I have begun to consider the possibility that those we follow don’t know us very well. Or perhaps it is just that we do not know ourselves very well.
I would write that the trip to Norsoon was uneventful, but it would be a great oak of a lie. We left Alaspar and had no trouble on the road till I walked into the inn at Haurndel and was preceded by the tip of a sword. It felt like my heart had been broken again, and it was – then the real pain came, quick and unexpected as a good joke. I knew blackness before the pain drove me mad, and was happy for it.
[This short paragraph has been alternately scratched out and blotted with ink and is unreadable.]
And yet I awoke. There were soon familiar faces around me. Rose had a happy smile, one I hope I will remember. There had been trouble, of course – the whole town was after us. I’ve yet to get a full account, but it seems Rasgo was more upset than I would have expected; he put on some sort of show of his talents. I’d never seen an angry mob before, not a real one – it seems to be a human thing, this unity of purpose and anger. Elves would never stoop so low save in dire need, or war.
They had torches and many men, and so we fled onward. I can only hope they did not destroy their own town looking for us.
Outriders were sent, no doubt the remnants of the towns militia joined by eager townsfolk. I thought we could trick them into thinking we were hunting down the same prey as they were – us. Alas, they were canny enough to see beyond our disguise – but not Baulder’s fist, large as it is. In fear, we maimed or killed them – perhaps we are lucky and they were merely unconscious. It was a bad time, and I do not wish to think on it overlong. We took their horses to ensure they would not pursue. We stepped lightly after that.
Isto seems to have become more comfortable with us, and it is something of a blessing: he slept without mask, and the group saw the face only I had seen before. I find it easier to not shudder at his visage. He has a hard face and malevolent eyes. I still wonder at how he obtained such terrible scaring. But I dare not ask.
Zephyrus was called back. I have no doubt it had something to do with his penchant for enslaving souls inside his mind. I always knew the dwarves were a cruel and uncaring race: even their gods must be terrible to allow such a thing, to accept such a one. It would not surprise me to learn that the dwarf took the direct route back and was strung up by the residents of Haurndel. I must remember to question those we follow; if he was taken by the townspeople, he may have put us all at risk.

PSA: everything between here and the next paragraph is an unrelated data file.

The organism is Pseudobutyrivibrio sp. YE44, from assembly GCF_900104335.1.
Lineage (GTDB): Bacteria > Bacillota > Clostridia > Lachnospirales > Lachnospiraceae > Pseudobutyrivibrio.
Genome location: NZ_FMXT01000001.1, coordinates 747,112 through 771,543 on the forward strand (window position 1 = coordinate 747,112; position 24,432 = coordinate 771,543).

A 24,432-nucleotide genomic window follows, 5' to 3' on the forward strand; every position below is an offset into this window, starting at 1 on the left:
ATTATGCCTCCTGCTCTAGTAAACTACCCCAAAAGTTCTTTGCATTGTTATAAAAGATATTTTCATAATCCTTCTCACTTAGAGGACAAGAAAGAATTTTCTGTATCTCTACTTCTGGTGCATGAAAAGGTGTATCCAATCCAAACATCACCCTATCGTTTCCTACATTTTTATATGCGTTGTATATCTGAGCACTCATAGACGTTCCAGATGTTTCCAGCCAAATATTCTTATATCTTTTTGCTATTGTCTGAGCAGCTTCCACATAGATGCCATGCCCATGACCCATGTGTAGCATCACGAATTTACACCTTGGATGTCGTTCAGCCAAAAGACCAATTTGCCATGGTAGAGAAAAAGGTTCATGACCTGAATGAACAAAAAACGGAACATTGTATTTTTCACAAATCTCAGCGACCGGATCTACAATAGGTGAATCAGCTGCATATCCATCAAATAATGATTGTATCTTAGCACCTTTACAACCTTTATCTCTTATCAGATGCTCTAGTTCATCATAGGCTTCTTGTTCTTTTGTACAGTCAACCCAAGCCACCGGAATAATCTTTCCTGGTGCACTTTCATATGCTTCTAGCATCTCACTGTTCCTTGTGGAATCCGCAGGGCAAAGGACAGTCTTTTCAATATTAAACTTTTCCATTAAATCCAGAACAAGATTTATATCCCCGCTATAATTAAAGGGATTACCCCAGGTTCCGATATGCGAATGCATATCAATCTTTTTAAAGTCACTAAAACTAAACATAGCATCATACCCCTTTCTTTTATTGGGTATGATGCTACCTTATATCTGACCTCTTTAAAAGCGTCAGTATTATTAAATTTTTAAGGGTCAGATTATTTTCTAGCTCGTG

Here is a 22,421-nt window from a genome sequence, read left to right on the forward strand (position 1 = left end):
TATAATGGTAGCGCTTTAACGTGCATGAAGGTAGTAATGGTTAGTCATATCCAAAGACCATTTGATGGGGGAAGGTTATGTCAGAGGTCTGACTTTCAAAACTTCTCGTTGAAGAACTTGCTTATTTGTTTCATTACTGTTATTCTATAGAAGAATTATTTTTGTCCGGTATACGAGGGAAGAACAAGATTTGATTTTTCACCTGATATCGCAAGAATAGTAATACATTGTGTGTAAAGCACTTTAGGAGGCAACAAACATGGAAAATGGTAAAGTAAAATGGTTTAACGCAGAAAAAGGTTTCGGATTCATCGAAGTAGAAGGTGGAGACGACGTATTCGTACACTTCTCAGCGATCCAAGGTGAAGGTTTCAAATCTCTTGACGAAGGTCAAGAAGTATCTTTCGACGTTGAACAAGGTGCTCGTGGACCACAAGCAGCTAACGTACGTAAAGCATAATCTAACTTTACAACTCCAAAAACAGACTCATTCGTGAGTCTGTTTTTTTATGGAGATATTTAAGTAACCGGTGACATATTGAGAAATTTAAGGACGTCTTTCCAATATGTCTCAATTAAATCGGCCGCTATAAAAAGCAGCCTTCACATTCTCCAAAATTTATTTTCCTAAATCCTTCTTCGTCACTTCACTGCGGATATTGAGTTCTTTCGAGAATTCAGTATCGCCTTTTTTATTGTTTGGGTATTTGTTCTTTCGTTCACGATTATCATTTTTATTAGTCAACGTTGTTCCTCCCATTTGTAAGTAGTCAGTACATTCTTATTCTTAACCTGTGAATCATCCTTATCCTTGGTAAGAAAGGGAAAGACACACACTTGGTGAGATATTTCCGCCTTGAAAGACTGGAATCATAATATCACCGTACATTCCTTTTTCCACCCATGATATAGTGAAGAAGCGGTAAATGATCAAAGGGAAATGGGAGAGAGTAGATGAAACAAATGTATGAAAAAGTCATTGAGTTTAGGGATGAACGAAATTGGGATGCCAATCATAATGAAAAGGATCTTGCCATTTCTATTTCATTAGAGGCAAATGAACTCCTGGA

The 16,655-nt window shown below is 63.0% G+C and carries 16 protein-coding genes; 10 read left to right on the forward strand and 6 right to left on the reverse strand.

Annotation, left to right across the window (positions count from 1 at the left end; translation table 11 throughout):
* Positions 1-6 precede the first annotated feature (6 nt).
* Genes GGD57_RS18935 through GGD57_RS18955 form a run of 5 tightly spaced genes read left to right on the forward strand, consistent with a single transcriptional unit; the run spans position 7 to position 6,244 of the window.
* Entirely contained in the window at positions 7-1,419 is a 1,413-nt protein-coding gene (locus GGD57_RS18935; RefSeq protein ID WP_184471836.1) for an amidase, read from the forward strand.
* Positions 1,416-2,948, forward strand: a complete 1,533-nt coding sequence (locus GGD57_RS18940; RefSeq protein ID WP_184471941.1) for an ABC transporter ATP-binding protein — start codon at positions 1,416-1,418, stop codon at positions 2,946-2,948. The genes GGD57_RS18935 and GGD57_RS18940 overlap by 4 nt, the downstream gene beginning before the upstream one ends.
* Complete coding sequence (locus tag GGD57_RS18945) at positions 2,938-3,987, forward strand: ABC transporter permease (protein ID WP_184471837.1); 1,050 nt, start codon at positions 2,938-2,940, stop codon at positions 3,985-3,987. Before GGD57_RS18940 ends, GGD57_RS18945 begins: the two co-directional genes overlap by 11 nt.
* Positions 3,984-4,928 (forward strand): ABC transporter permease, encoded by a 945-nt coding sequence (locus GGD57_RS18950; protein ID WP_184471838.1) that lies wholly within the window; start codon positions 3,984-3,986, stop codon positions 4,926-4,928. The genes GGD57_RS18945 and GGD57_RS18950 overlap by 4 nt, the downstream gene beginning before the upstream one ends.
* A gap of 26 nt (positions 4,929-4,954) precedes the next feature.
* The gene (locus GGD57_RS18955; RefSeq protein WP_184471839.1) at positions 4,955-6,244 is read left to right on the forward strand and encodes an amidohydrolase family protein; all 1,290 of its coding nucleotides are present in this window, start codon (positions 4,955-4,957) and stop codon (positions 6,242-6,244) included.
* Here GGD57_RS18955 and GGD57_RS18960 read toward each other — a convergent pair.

Baulder has been quieter than usual of late. This troubles me more than I know how to say. He does seem to be getting along with Isto since the fist-incident; a mixed blessing, I think. If the Elves would let him in, I would bring him to our oldest forests to be at peace and come to terms with all that has happened. As things stand, perhaps I can find a small, pleasant grove somewhere.
Rasgo’s powers grow. Still I know little of his abilities save that they do not come from shaping the magics that flow around us. He brings all manner of things into being, but where does it all come from? I’ve seen him walk away empty-handed only to return bearing a large nest’s worth of vials and potions. He molds vicious winged creatures from nothing. I once saw him float into the air cross-legged, apparently willing himself there through some sort of meditation.
I do not trust these powers of his. And yet Mia, one of my own kind, appears to work power in the same manner. I fear the next great war will be fought with nothing but the mind. I fear the people who will wield such power. I fear the power itself: nature has not purified it; we have not crafted it; even Isto claims to have control of such power. Which surely means that the mask controls it, too.
Rose was taken from us. We’d spent our time in pleasant dalliance after the camp was prepared. I awoke and she was gone. [Several lines are scratched out and blotted at this point, but the paragraph later continues:] We found only a smattering of clues. She was carried away by some flying beast, one from another plane if my guess is right. To go from being the crazed Khanshefal’s sacrifice for power to being devoured or worse by some nameless monstrosity outside our understanding… I grieve for her fate and pray it is not so grim as I fear. And to see Isto wearing her armour beneath his clothes, so soon after…
I have digressed long in speaking on what happened Norsoon. Reading it, I am certain you (whoever you may be) will understand. And so, without delay: